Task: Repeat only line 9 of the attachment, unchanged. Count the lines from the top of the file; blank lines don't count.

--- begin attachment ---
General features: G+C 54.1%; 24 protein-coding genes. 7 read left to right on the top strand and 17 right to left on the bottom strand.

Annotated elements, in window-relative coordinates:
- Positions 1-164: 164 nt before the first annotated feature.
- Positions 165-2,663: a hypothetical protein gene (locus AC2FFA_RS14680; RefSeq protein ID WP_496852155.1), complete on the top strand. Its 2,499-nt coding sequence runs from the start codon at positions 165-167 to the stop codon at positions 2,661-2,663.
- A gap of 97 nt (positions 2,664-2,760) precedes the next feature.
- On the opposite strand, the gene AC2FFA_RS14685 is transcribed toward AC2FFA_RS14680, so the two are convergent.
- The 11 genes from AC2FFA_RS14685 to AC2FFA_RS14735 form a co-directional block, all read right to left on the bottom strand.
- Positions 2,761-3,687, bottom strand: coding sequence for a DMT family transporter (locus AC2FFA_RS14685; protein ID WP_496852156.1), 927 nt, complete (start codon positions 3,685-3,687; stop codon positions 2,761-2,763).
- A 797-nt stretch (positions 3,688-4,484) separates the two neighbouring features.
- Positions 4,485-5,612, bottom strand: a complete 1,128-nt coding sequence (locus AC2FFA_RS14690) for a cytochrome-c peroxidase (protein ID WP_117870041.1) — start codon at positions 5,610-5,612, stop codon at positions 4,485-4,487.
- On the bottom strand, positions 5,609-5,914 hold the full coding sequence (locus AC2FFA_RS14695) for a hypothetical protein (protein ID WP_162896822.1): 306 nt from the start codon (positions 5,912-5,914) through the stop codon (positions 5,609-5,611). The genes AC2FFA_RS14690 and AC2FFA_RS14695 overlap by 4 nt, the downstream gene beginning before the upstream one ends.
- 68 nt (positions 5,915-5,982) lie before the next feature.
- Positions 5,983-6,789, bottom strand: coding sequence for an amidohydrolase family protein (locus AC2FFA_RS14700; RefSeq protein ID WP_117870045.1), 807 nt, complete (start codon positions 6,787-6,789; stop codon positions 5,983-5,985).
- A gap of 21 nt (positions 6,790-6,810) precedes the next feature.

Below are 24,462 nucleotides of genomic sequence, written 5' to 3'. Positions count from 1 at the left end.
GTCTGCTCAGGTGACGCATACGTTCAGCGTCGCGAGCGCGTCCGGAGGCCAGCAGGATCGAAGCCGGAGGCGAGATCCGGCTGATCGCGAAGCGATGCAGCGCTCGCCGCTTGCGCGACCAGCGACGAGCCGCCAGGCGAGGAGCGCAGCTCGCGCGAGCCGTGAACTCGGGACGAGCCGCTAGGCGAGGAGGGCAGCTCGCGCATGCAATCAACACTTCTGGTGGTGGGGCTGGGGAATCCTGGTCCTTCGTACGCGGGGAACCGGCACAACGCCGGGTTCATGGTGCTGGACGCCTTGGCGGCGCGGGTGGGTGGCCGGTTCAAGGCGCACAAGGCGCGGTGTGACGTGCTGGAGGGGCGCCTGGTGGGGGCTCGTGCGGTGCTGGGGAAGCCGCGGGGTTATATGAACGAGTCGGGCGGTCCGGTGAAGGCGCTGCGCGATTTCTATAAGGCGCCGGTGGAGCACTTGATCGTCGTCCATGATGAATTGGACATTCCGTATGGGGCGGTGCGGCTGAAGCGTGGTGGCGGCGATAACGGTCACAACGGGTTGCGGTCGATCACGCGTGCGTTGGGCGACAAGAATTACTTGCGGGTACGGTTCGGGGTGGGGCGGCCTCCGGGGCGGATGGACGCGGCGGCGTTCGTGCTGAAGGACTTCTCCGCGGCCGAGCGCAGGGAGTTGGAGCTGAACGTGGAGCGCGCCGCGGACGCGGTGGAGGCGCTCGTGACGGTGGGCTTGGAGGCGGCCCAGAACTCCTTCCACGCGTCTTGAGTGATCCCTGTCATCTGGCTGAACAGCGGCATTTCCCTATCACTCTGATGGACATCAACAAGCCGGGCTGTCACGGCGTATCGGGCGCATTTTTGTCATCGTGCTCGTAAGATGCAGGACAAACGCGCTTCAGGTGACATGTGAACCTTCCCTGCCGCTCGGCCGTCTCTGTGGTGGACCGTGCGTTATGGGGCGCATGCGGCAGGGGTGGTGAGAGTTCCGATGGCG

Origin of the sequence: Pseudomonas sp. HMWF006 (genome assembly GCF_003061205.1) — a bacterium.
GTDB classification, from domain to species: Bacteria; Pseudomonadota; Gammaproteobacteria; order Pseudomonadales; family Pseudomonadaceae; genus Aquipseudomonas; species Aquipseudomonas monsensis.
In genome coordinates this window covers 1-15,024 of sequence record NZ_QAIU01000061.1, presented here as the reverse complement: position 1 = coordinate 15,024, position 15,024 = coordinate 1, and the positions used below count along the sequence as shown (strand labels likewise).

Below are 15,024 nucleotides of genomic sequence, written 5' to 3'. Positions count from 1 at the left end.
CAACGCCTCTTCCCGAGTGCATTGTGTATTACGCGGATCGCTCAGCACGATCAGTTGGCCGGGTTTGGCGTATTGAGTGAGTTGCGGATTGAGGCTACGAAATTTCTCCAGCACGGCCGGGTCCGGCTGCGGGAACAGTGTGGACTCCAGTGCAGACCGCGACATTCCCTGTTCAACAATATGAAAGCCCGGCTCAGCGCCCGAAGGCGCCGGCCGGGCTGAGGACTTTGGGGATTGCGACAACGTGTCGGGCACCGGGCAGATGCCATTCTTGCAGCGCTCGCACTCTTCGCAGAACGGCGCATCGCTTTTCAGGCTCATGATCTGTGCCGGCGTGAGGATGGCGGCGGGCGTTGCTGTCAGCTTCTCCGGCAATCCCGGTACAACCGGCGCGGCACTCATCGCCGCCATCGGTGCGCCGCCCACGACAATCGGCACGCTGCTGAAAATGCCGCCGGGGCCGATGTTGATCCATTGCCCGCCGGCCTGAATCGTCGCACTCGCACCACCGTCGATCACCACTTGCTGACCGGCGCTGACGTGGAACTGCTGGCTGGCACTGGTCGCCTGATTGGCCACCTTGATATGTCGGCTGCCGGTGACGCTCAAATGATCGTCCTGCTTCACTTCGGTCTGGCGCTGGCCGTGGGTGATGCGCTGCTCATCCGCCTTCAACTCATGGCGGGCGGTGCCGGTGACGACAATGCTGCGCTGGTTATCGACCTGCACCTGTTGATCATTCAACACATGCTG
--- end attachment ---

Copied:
- A 797-nt stretch (positions 3,688-4,484) separates the two neighbouring features.